In a conversation I had with our CEO at Anderson Business Advisors, we discussed a financial planner that we both knew. A married couple in their early forties came into his office. They were earning about $40,000 per year, and they wanted to retire. The financial planner said, “There’s no way,” but then he looked at their numbers. They owned rental properties that were more than paying for their expenses, and they lived pretty frugally. They didn’t have any debt. They owned their house outright. They owned their cars outright. They did not have children, so they didn’t have those related expenses. They had enough assets and did not need to work. The planner was kind of shocked and asked them how they had done it. They said that they just always put 20 percent of their money aside into an investment account, and when it got big enough, they would buy another rental property.
That is the secret. They consistently put money into assets and allowed the investments to compound. They did not increase their spending as they generated wealth. They made sure that they increased their investing and purchased more assets until they had enough money coming in that they did not have to work unless they wanted to. That doesn’t necessarily mean you now need to go out and start buying rental properties; however, it is an example of how investing in assets helped this couple achieve financial freedom. They were not earning huge salaries, but one thing they did brilliantly was to not worsen their position.
Gut Check: How Far Have You Come?
An excellent speaker I know, and respect asks her clients to think about what position they were in when they were eighteen. She asks them if they had debt at that point in their lives. When you were eighteen, I’m guessing you probably didn’t have any debt. Were you in a better financial position then than you are now? In other words, what’s your net worth at that point? You might say zero because you didn’t have any assets and you didn’t have any liabilities. Fantastic. Where are you at now? Are you negative or positive? Have you done better since you were eighteen, and how much growth do you have? If you have positive net worth, how much per year have you accumulated? You can figure this out by dividing your net worth by your age minus eighteen. For example, if you are sixty and you have a net worth of $500,000, you have managed to accumulate $11,905 per year since you were eighteen. How does that relate to what you have earned per year?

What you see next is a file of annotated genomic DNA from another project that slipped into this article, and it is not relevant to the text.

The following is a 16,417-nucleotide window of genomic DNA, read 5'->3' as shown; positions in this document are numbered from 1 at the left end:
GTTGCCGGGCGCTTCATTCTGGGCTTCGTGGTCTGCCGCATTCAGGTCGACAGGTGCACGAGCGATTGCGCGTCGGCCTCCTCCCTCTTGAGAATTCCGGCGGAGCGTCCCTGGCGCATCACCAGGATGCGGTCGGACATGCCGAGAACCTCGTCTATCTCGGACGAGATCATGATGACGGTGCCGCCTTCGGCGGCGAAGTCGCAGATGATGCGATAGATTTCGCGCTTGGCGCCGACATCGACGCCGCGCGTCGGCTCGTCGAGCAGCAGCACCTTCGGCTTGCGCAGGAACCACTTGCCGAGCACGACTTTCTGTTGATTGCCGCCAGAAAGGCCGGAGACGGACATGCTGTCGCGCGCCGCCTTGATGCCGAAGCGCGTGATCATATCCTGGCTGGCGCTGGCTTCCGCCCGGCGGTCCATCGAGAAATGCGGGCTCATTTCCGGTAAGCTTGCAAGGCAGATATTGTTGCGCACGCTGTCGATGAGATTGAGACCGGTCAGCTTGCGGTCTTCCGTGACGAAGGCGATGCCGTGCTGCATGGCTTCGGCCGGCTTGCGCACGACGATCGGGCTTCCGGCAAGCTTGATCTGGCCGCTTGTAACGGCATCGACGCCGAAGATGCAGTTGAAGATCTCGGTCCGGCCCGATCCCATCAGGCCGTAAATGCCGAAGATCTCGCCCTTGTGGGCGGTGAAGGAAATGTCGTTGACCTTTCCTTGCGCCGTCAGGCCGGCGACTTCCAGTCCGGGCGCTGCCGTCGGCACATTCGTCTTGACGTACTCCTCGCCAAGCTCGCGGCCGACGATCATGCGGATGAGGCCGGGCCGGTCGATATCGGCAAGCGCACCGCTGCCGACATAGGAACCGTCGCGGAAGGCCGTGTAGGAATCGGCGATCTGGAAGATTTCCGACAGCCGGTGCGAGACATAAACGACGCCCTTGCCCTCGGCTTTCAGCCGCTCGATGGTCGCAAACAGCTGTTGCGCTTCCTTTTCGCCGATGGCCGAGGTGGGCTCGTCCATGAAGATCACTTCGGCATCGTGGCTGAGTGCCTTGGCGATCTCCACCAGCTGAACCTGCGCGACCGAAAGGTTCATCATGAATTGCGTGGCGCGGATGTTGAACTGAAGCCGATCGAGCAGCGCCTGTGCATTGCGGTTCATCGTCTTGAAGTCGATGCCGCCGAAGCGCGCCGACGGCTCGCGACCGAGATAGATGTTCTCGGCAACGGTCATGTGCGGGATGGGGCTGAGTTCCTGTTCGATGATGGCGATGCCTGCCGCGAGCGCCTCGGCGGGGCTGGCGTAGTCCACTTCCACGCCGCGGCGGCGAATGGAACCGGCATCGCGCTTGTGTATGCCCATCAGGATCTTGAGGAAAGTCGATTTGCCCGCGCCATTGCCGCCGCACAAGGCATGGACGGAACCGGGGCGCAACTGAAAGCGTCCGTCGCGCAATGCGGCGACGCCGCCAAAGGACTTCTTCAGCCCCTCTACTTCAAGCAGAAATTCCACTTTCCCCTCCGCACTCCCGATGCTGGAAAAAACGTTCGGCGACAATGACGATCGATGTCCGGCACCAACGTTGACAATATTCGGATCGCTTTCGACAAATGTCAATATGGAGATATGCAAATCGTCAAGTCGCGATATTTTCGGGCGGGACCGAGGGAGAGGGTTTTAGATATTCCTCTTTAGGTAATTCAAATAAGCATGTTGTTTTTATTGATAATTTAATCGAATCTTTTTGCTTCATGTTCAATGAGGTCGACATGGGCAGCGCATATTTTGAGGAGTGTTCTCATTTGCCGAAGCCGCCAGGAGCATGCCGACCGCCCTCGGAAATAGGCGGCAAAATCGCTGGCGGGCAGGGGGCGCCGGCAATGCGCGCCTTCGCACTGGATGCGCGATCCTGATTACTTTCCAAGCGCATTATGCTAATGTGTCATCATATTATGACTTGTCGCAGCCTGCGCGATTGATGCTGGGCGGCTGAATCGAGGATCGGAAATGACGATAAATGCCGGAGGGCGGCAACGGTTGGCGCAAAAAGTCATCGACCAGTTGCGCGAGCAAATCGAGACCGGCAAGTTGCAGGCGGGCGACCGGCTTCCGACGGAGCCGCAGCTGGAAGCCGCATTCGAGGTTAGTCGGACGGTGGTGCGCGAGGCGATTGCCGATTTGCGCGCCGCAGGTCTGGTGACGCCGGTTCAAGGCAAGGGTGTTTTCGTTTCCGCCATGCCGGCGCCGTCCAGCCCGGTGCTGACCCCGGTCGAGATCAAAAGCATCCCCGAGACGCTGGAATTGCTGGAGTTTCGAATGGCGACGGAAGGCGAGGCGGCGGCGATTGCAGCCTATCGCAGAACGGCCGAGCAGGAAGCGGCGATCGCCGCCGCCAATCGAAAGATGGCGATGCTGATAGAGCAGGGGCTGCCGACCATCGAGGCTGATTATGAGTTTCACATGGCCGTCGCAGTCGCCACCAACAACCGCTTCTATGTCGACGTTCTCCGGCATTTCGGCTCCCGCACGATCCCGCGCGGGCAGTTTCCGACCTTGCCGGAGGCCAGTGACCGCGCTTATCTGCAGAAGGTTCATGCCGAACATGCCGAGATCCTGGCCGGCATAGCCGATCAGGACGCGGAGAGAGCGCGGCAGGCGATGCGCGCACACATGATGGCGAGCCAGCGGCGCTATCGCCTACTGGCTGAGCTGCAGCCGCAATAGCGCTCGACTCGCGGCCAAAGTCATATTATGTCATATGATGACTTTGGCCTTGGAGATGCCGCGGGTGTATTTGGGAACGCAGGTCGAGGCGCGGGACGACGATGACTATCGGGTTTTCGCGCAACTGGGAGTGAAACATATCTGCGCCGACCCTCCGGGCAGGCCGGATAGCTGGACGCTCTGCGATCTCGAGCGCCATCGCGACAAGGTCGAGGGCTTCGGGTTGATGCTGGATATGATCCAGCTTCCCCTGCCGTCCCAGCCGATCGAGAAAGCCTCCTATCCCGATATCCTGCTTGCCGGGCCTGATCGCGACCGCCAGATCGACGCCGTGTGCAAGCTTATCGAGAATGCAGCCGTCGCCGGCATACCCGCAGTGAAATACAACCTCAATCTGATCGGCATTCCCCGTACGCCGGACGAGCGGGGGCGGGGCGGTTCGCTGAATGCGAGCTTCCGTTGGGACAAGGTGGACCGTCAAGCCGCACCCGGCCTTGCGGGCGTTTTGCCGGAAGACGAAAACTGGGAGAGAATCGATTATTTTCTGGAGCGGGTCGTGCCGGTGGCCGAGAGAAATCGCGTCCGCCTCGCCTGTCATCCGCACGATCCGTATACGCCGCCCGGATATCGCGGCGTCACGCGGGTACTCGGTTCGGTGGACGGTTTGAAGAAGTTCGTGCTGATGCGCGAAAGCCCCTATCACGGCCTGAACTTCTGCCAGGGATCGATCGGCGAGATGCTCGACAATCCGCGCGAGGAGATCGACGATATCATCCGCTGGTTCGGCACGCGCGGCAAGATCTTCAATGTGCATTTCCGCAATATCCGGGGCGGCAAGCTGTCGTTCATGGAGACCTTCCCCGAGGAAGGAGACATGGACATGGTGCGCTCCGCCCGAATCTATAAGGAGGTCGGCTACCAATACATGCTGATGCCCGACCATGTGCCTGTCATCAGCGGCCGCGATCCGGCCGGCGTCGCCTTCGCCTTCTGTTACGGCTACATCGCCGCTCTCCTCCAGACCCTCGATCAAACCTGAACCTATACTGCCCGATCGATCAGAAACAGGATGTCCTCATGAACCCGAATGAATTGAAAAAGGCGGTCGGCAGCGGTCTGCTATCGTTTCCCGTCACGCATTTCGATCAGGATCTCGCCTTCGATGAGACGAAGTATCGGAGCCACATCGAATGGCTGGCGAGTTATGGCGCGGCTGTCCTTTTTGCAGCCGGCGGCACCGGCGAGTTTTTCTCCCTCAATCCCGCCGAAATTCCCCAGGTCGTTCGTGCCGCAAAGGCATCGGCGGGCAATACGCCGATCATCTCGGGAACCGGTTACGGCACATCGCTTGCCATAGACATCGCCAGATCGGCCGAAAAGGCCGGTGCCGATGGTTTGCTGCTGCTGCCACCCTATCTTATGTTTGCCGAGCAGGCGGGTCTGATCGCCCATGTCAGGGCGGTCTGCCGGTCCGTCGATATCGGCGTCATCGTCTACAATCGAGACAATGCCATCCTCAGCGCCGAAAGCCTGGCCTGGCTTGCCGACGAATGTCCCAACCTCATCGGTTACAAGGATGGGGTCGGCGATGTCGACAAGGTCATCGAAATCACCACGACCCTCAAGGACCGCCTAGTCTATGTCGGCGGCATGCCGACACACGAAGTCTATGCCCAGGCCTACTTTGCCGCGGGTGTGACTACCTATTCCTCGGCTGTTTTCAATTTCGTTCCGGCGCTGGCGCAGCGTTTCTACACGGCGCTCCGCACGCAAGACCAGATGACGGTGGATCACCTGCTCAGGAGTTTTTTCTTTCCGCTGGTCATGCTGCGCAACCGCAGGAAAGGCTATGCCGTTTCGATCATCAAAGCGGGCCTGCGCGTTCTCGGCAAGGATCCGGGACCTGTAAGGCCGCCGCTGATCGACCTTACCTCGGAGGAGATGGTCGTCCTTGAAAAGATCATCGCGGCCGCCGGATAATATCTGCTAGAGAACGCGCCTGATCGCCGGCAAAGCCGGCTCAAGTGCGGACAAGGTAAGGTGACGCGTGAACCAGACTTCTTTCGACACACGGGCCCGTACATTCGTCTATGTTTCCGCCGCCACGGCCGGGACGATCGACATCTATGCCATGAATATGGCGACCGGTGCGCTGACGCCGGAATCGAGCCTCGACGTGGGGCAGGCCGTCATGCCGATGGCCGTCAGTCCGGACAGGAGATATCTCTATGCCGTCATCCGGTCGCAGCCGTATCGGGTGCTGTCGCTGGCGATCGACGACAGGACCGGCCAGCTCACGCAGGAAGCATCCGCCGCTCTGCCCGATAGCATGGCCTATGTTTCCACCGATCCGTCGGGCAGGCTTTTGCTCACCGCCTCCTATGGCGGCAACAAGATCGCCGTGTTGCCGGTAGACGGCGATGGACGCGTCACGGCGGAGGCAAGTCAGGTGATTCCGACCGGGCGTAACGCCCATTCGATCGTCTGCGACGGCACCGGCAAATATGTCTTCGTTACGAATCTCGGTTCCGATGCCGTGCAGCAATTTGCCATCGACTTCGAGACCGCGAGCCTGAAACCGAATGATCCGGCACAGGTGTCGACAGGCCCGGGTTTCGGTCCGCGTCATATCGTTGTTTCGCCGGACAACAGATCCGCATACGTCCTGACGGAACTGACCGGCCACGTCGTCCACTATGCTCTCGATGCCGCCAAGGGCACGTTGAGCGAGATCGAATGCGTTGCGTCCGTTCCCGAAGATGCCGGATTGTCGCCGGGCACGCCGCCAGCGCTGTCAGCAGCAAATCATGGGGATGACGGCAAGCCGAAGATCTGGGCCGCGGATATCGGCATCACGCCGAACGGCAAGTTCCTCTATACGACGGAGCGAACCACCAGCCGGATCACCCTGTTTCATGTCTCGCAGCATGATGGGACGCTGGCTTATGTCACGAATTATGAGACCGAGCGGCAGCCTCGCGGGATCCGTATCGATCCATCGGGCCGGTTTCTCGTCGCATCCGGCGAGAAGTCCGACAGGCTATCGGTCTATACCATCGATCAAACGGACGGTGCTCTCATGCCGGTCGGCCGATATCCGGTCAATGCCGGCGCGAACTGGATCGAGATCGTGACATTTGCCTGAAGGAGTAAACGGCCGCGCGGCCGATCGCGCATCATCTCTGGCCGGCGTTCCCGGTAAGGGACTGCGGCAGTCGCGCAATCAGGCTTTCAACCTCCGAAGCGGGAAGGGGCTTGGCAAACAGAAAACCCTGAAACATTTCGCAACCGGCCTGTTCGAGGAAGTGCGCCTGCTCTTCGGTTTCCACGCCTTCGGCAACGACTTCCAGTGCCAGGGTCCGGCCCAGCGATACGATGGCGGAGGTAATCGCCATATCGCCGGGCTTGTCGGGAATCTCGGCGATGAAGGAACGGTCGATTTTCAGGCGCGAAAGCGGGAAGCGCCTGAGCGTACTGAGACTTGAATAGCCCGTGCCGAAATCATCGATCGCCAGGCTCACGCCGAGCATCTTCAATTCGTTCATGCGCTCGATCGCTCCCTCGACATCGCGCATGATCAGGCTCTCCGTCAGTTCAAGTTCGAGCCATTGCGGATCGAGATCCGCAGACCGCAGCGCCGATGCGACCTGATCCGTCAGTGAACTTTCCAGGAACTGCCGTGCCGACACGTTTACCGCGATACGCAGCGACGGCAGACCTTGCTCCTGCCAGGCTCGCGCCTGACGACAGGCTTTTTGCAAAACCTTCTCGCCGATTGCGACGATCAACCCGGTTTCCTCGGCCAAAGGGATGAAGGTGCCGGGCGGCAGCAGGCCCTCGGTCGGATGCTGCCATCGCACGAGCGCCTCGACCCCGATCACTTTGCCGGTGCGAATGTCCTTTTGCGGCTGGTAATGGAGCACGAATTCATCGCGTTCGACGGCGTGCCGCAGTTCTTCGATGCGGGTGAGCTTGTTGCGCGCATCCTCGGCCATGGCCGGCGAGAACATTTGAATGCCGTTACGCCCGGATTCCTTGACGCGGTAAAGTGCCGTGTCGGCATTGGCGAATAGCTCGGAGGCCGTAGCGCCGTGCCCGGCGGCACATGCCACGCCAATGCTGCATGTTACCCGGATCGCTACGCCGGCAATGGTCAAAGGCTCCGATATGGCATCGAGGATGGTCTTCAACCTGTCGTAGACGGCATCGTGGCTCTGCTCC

Success Requires Honesty
Unfortunately, many adults are underwater. They lie to themselves about what an asset is, and they overvalue the property they have. They think, “Well, I can always sell my car for twenty thousand dollars.” No, they sell it at a fire sale, and they maybe get $7,000. They must sell their house but have never taken a hard look at the comps to have a realistic sense of the actual value on the market, not to mention taxes and transactional costs. You should take a critical look at everything to see whether you have positive net worth.
Some of us walk around thinking we have a high net worth just because we have accumulated a lot of stuff. Yet if we make the effort to calculate, we see that mathematically we were better off when we were eighteen. The whole idea is not to go backward. It doesn’t matter what your income is – the couple mentioned above had modest salaries.
No matter what your situation, you can start today. You can start with a commitment to move forward in your financial progress, not backward. Make a promise to yourself not to worsen your financial situation. If you were to make that shift in mindset, one year from now you would be able to learn how much progress can be made. Start with being honest with yourself; be honest about your true needs, wants, wishes and how you are funding them or plan to fund them. Take inventory today and get started on your new plan forward.